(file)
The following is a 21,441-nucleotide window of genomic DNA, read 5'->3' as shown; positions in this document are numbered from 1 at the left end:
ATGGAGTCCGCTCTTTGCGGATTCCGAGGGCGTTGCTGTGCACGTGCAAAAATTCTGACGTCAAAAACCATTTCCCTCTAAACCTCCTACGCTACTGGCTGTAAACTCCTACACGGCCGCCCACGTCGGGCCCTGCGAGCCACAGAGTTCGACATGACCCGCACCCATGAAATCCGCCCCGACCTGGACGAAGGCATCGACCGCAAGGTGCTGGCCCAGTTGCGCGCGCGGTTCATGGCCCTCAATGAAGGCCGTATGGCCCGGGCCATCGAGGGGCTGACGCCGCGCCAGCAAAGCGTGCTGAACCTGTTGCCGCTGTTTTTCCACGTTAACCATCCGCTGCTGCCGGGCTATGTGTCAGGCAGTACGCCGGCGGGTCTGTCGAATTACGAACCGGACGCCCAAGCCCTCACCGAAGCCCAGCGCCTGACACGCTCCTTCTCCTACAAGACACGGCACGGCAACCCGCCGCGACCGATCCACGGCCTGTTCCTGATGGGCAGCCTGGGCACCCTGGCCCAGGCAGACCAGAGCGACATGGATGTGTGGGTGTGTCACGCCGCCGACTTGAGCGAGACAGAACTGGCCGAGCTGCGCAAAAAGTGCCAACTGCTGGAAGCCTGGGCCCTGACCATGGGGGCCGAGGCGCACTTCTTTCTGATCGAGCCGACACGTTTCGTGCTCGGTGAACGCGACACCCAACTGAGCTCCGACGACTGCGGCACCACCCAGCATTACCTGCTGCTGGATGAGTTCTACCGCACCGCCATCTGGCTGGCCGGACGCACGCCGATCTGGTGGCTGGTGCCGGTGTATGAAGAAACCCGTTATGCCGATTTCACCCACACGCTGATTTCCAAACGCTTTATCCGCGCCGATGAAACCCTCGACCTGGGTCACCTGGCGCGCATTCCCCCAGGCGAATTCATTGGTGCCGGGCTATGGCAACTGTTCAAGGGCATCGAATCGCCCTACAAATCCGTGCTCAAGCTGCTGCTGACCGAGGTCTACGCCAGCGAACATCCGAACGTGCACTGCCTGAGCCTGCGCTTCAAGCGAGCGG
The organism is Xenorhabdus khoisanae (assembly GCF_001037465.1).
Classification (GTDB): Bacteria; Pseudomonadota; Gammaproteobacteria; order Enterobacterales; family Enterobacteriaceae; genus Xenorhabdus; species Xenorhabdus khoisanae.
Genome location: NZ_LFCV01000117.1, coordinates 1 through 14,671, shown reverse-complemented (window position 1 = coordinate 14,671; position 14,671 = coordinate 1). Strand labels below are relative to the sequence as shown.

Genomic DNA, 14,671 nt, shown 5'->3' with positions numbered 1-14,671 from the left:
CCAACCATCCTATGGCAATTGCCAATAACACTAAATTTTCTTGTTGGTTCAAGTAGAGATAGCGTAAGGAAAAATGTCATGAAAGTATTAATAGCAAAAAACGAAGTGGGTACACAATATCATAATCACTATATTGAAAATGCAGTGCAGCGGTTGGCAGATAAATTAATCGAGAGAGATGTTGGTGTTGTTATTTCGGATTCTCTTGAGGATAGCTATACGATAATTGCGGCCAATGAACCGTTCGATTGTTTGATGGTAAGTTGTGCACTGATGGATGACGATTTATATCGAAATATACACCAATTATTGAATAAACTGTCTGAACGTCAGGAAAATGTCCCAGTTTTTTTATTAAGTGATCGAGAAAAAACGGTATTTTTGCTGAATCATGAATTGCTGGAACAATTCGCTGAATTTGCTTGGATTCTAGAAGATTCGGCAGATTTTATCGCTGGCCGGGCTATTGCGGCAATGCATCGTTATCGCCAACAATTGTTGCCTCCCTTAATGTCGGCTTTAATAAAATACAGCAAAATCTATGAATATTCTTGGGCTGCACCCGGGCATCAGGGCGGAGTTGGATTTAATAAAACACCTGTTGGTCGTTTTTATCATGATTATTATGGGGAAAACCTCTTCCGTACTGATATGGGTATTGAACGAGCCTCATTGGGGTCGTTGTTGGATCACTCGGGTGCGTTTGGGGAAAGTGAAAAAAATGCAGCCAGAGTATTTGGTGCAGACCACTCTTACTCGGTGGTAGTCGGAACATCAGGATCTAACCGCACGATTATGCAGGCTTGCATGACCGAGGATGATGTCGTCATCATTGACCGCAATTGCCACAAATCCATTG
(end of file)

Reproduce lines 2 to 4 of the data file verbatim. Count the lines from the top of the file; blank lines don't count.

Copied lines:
ATGGAGTCCGCTCTTTGCGGATTCCGAGGGCGTTGCTGTGCACGTGCAAAAATTCTGACGTCAAAAACCATTTCCCTCTAAACCTCCTACGCTACTGGCTGTAAACTCCTACACGGCCGCCCACGTCGGGCCCTGCGAGCCACAGAGTTCGACATGACCCGCACCCATGAAATCCGCCCCGACCTGGACGAAGGCATCGACCGCAAGGTGCTGGCCCAGTTGCGCGCGCGGTTCATGGCCCTCAATGAAGGCCGTATGGCCCGGGCCATCGAGGGGCTGACGCCGCGCCAGCAAAGCGTGCTGAACCTGTTGCCGCTGTTTTTCCACGTTAACCATCCGCTGCTGCCGGGCTATGTGTCAGGCAGTACGCCGGCGGGTCTGTCGAATTACGAACCGGACGCCCAAGCCCTCACCGAAGCCCAGCGCCTGACACGCTCCTTCTCCTACAAGACACGGCACGGCAACCCGCCGCGACCGATCCACGGCCTGTTCCTGATGGGCAGCCTGGGCACCCTGGCCCAGGCAGACCAGAGCGACATGGATGTGTGGGTGTGTCACGCCGCCGACTTGAGCGAGACAGAACTGGCCGAGCTGCGCAAAAAGTGCCAACTGCTGGAAGCCTGGGCCCTGACCATGGGGGCCGAGGCGCACTTCTTTCTGATCGAGCCGACACGTTTCGTGCTCGGTGAACGCGACACCCAACTGAGCTCCGACGACTGCGGCACCACCCAGCATTACCTGCTGCTGGATGAGTTCTACCGCACCGCCATCTGGCTGGCCGGACGCACGCCGATCTGGTGGCTGGTGCCGGTGTATGAAGAAACCCGTTATGCCGATTTCACCCACACGCTGATTTCCAAACGCTTTATCCGCGCCGATGAAACCCTCGACCTGGGTCACCTGGCGCGCATTCCCCCAGGCGAATTCATTGGTGCCGGGCTATGGCAACTGTTCAAGGGCATCGAATCGCCCTACAAATCCGTGCTCAAGCTGCTGCTGACCGAGGTCTACGCCAGCGAACATCCGAACGTGCACTGCCTGAGCCTGCGCTTCAAGCGAGCGG
The organism is Xenorhabdus khoisanae (assembly GCF_001037465.1).
Classification (GTDB): Bacteria; Pseudomonadota; Gammaproteobacteria; order Enterobacterales; family Enterobacteriaceae; genus Xenorhabdus; species Xenorhabdus khoisanae.